The beaks of these two species are different because they have different methods of feeding. The dunlin, when feeding, walks with a purposeful air, head held low, constantly pecking at the surface of the mud and probing for tiny molluscs. The tip of its beak is particularly sensitive and allows the bird to detect food lying below the surface of the mud by touching it. The sanderling, on the other hand, feeds at the water’s edge, hurrying back and forth like a clockwork toy, following each wave as it breaks and recedes.
It can be seen skillfully snatching small creatures, such as sand hoppers, from the edge of the surf. The dunlin and sanderling, both in summer and winter plumages, in-flight, both show a white wing bar throughout the year; though on the sanderling it is much more prominent. In winter, flocks of dunlin can be seen flying along the coast and flashing grey or white as the birds maneuver in unison.
Both dunlins and sanderlings feed until high tide and then fly off to special roosting sites on shingle banks and marshes, or sometimes, on grassy fields. There, the birds gather in their thousands for two or three hours until the tide has retreated and they can return to feed. Both on the ground and in flight, the two species form their own groups.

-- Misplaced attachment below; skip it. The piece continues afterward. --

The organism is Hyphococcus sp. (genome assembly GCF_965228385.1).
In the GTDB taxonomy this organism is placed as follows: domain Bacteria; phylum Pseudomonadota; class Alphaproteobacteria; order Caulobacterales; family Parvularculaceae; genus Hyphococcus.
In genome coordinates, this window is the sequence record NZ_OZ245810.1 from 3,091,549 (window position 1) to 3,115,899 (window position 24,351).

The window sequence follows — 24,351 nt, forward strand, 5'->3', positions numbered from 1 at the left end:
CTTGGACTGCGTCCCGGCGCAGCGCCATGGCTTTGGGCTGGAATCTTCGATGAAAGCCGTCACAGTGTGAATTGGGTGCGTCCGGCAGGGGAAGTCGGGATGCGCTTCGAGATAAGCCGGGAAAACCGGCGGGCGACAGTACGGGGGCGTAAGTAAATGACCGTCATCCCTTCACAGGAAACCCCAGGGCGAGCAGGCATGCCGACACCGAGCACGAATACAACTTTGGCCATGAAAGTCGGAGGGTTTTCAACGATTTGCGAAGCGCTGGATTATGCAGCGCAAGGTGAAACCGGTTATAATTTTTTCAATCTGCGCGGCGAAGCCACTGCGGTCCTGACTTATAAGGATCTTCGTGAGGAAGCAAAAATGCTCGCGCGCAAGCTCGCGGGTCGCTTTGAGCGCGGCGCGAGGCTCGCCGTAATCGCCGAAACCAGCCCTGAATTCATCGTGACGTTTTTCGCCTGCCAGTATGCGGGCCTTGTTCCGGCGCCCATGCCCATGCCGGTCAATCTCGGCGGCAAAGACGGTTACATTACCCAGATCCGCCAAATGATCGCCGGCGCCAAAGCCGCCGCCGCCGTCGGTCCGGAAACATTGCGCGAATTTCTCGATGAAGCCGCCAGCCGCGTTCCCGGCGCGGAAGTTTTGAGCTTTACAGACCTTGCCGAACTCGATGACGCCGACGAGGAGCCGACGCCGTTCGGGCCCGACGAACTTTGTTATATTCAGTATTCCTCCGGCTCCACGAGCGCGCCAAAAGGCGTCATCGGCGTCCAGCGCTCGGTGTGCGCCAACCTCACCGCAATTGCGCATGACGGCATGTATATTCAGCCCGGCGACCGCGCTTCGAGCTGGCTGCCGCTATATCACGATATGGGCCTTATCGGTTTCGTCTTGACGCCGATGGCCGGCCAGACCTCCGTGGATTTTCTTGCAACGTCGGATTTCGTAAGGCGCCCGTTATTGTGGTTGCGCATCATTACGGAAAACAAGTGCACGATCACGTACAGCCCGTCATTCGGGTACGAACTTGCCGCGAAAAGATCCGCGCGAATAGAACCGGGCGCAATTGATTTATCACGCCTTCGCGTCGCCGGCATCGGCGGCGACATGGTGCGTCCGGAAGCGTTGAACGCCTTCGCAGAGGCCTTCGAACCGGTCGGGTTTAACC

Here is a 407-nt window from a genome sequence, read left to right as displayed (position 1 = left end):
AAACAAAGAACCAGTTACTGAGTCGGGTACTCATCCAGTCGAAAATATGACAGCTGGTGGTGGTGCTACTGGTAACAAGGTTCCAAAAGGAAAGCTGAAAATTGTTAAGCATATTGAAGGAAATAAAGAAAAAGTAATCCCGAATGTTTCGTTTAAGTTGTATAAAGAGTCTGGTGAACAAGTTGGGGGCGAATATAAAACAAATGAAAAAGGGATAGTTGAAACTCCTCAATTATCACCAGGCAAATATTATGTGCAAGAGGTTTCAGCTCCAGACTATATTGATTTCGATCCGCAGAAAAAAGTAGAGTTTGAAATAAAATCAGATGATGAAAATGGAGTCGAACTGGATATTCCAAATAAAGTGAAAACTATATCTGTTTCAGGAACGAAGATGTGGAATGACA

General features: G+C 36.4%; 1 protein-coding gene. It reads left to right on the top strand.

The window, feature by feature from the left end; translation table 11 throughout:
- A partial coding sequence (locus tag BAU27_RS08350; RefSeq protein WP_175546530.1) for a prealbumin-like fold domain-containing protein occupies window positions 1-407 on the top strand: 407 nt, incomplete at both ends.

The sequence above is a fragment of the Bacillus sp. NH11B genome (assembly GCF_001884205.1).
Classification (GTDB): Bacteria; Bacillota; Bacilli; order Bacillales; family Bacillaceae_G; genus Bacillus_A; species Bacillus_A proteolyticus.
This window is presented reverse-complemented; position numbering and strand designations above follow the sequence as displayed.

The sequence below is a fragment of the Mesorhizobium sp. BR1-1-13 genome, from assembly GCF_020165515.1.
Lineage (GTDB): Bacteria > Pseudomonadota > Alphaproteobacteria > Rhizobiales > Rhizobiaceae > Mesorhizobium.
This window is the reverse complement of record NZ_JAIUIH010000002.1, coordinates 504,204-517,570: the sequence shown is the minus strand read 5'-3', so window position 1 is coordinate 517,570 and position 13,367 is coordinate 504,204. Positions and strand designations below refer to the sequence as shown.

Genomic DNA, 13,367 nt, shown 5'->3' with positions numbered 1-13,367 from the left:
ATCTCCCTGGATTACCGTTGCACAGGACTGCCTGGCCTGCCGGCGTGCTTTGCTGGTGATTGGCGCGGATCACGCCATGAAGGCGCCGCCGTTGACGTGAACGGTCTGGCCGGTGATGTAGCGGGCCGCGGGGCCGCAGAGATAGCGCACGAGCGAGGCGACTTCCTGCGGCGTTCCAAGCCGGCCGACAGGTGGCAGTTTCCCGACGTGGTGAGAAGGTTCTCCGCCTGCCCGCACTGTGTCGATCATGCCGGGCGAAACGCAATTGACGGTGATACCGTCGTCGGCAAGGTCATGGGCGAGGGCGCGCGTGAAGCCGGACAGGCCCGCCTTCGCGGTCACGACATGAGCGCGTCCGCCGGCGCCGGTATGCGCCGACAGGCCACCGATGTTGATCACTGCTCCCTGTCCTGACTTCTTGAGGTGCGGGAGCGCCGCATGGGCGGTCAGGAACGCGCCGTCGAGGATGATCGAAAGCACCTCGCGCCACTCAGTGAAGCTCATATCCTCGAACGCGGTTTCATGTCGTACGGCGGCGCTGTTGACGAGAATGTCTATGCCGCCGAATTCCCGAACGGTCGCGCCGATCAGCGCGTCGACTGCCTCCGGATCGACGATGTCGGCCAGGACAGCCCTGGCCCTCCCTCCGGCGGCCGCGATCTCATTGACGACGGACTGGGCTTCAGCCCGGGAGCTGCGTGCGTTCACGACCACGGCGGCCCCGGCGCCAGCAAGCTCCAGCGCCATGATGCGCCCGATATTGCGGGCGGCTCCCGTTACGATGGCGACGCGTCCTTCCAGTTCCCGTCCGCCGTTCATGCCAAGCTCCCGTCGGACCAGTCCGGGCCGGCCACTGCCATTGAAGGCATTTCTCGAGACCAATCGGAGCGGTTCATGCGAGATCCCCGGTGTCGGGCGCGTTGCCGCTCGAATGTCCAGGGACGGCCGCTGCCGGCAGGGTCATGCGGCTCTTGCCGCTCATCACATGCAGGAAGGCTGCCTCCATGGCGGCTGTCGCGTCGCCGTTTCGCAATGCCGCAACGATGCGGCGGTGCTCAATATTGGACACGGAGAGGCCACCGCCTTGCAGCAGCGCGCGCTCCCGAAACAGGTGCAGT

In the winter, a large flock of dunlin’s flying to or from the feeding and roosting areas can be a marvelous spectacle. Each bird in the flock flies in precise formation only a few inches from its neighbor, and with each change of direction, the color of the flock changes. First, you see the bird’s dark upperparts, and then, as they swerve to one side, the dark changes to the white of their underparts.
Migration routes are normally seen in Britain, and all sanderlings are winter visitors or passing migrants. Migrating sanderlings arrive in the British Isles each July and August from their breeding grounds in Greenland and Siberia. Some spend the winter here, and the remainder fly south to France, the Iberian Peninsula, and Africa.
In May, our wintering Sanderling return to their summer grounds, joined by migrants passing through Britain from further south. Britain is one of the few countries in the world with both breeding and wintering dunlins, so their passage through Britain is not as distinct as sanderling migrations.